(February, 1999)

GP Did More For Me Than Derm
from Mark M.

Hi Ed. I've just read the January mail and finally can't stay lurking away.

I'm 26, from Ireland and have had P for around 19-20 years. After years using the same mild steroid ointment I moved jobs early last year. This required a medical [exam], after which the doc suggested I call back if I get the job and he'd see if he could help [my P].

Now, while having tried various derms and returning to my original treatment many times over the years, I was skeptical about this family doc.

But what the hell? New town, new start. So, he duly prescribed Ditrocream of increasing strength. This has, I must say, brought a lot of relief. Although it now seems a constant watch to see where the next spot has appeared.

I'm presently trying Dermovate on my scalp, which has unfortunately gone galloping out of control.

Basically I guess the ordinary doc can sometimes be as much help as anyone, if he is in anyway interested in what he does.

Of course this time of year in Ireland has carried the usual consequences of being wet and wild. That's the weather by the way. The social aspect has also been hectic and that, consequently, leads to letting the P treatments slip. (Obvious in my case, not all Irish people...)

Well, thanks to yourself and everyone else who has their say [at FLAKE HQ] for all the laughs and news, Go raibh mile maith agaibh -Mark M..

*****

Ed's Response: Good to hear from you, Mark. You've touched on something that has had me scratching my head for several years. I ask myself, "Since so little is known about P, and the list of treatment regimens is manageably short, why do we need medical specialists to attend to us?"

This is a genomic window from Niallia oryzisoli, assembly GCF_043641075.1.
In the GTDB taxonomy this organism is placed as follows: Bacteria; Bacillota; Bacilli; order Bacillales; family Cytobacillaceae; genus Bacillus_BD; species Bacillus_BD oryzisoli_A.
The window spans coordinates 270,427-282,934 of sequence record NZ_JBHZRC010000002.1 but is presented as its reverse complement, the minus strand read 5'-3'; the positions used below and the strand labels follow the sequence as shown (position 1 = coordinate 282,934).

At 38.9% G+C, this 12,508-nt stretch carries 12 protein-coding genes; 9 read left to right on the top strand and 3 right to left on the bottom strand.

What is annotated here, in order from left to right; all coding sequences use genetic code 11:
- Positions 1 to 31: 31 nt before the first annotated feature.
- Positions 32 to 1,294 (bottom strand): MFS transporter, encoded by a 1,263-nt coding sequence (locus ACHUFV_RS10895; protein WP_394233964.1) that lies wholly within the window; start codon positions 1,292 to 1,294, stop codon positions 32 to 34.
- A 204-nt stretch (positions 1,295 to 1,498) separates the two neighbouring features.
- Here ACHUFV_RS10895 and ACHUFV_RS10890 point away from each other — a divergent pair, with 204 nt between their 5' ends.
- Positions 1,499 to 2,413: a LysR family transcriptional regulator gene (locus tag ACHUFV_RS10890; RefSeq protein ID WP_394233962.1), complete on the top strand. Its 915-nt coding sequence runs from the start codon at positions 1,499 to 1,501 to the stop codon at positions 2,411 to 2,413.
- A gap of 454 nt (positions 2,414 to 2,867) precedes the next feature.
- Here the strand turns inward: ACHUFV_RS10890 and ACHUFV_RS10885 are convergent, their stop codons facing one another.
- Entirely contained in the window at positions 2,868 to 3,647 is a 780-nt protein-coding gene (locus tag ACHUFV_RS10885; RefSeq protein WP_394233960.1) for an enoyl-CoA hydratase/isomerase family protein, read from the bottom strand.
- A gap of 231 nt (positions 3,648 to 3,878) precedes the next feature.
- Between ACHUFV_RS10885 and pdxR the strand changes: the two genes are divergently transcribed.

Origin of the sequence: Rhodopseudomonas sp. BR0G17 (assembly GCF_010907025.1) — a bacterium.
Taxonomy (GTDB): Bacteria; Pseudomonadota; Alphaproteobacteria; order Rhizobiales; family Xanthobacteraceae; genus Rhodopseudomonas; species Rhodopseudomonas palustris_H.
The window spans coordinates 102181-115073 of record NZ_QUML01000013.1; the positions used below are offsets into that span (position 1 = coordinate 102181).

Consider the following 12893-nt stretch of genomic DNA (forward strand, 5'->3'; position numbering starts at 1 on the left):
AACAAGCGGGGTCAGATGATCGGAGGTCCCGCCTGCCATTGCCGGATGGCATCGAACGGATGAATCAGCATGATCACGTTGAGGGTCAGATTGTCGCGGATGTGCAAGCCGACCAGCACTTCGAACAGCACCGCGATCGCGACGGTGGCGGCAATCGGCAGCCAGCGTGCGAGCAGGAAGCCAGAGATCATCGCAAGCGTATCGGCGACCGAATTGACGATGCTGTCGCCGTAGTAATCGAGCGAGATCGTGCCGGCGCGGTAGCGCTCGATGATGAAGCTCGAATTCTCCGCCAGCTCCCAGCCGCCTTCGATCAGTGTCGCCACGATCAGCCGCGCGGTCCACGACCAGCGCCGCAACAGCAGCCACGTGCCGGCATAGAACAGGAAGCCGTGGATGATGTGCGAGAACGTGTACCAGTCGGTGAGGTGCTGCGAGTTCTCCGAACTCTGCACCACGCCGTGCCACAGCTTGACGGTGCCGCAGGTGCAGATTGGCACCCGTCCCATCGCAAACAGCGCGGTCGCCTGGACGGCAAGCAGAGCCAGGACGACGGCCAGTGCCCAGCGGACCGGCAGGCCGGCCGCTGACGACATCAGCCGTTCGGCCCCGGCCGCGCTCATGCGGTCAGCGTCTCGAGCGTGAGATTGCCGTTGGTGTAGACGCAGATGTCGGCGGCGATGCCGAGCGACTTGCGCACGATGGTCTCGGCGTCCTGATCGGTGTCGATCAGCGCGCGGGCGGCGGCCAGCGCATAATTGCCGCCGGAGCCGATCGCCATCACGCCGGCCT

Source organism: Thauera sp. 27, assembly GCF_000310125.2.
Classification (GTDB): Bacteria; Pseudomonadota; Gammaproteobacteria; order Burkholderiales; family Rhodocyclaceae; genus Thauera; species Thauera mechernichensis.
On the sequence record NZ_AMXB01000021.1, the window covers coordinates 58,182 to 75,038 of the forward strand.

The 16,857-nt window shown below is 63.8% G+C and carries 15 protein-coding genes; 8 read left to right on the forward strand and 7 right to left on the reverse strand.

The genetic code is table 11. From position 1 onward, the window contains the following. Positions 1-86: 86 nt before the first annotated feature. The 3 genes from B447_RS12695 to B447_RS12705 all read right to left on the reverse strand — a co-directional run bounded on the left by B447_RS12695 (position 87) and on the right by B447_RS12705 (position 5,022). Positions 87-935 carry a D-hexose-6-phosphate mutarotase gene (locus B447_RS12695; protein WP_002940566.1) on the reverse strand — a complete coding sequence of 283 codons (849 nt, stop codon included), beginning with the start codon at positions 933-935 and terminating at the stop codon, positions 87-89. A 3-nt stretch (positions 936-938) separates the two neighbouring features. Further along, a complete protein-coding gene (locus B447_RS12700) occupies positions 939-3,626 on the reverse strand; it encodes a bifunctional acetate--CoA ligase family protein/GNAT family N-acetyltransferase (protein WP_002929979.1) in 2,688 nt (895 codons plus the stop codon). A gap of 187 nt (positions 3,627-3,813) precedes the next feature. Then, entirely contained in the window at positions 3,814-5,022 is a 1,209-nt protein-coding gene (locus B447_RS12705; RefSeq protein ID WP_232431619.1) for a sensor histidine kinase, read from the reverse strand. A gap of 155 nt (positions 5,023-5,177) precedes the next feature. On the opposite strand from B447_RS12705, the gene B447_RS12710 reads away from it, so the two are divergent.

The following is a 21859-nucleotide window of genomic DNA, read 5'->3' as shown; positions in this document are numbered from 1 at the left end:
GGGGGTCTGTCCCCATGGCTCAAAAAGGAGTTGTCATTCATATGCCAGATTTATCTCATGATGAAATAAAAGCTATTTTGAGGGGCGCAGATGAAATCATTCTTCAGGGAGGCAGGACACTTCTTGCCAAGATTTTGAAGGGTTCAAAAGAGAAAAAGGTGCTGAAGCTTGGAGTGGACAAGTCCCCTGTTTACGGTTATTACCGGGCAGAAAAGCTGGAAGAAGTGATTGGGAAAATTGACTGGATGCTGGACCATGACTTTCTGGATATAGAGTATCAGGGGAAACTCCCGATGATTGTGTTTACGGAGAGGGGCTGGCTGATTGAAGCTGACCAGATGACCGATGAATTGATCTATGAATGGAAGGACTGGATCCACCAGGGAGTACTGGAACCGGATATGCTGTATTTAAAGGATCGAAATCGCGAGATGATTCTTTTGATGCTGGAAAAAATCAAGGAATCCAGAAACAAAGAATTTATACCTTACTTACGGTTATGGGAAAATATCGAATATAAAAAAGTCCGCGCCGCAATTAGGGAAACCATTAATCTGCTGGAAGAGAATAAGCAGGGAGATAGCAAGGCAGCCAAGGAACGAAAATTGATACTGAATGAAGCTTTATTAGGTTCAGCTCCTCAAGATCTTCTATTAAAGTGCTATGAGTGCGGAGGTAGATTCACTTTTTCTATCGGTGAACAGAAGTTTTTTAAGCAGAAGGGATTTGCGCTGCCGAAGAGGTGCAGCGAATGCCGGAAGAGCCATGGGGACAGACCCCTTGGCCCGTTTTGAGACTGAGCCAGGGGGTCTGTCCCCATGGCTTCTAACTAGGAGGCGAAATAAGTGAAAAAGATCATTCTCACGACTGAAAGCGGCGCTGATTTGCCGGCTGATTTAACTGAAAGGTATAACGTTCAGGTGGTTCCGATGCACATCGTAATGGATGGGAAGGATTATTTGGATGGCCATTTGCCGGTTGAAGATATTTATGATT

There's been a perceptible evolution of medical practice protocol in the U.S. over the last few decades. (At least I've perceived it.) Not so long ago, one went to a specialist on occasion and then returned for routine treatment to one's general practitioner (also referred to as "family doctor" in the U.S.). There was a line of communication between specialist and family doctor. With the exception of major ailments (e.g., cancer) the specialist would see the referral, make a recommendation, pass that along to the GP, then the GP would oversee on-going out-patient administration. That's changed now. Now health care in the U.S., more and more, involves a "team." One doesn't go to a specialist on occasion anymore; one adds a specialist to his/her "healthcare team."

This might be an erroneous perception on my part. Perhaps as I grow old and fall to pieces I'm just graduating into more diverse and interesting layers of health care. But the P issue strengthens my perception. What does my derm do that a GP couldn't do? It's quite obvious that my P regimen is one of maintenance. I've abandoned the pursuit of blemish-less skin. I've accepted the fact that I'm a flaker. These days I strive toward minimums, not towards zero. I make my twice yearly trips to the derm merely so he can fulfill his obligation to "observe" me before continuing to refill my prescripts.

And this is just an observation. I happen to enjoy visiting my derm and find his practice a comfortable place to visit for a couple of hours a year. I probably would not shift my P care to my family doctor even if it was proposed, because my visits to the derm cost about US$50 while a visit to my family doctor is inevitably twice that or more.